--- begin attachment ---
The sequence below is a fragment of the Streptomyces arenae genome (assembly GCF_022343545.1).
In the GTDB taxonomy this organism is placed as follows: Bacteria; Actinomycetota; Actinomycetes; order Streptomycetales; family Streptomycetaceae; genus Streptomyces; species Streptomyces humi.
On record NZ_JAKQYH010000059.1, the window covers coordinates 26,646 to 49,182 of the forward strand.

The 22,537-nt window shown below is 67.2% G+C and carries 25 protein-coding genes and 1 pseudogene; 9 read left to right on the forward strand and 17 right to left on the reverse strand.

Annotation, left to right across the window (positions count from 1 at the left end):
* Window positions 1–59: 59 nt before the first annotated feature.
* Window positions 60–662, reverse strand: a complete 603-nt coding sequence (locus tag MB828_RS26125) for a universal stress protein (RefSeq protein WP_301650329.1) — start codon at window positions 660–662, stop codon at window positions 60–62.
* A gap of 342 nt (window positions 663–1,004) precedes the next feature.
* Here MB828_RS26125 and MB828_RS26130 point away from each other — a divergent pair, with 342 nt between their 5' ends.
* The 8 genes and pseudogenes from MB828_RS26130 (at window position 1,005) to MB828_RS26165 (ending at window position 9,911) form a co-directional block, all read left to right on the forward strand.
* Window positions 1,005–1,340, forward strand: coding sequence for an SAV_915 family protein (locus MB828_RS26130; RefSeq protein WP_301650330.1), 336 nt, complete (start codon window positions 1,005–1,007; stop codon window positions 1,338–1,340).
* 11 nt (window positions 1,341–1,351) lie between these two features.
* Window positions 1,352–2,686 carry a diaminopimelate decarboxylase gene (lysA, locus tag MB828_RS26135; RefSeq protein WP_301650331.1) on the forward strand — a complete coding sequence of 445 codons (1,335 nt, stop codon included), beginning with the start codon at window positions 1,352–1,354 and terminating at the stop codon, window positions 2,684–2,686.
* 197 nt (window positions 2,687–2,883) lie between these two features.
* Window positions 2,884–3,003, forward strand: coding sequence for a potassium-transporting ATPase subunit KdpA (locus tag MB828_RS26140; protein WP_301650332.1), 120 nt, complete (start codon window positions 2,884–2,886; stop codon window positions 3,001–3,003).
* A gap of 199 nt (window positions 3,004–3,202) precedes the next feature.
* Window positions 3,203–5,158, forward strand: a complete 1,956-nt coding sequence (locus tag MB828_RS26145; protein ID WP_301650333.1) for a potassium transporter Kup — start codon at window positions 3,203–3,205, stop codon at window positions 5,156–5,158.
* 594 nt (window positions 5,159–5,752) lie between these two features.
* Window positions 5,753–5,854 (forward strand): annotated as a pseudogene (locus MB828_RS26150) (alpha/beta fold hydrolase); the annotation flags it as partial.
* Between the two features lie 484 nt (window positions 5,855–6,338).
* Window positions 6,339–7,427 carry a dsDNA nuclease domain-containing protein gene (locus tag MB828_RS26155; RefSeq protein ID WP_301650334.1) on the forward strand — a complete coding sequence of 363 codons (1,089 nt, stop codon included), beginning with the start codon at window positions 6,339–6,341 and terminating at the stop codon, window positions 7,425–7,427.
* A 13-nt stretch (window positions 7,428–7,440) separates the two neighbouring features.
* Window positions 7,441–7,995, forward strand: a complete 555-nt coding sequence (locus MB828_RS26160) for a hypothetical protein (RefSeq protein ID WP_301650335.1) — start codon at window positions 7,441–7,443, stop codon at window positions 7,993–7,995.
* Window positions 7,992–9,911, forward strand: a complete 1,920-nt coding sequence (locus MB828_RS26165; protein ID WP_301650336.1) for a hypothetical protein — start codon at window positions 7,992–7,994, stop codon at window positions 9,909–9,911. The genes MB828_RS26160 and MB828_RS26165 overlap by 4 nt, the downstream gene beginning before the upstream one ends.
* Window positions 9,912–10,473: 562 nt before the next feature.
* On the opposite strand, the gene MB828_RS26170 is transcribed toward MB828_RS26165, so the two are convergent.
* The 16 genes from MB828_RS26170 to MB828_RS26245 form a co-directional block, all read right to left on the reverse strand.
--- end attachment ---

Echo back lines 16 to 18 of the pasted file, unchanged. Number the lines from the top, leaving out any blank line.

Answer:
* A gap of 199 nt (window positions 3,004–3,202) precedes the next feature.
* Window positions 3,203–5,158, forward strand: a complete 1,956-nt coding sequence (locus tag MB828_RS26145; protein ID WP_301650333.1) for a potassium transporter Kup — start codon at window positions 3,203–3,205, stop codon at window positions 5,156–5,158.
* 594 nt (window positions 5,159–5,752) lie between these two features.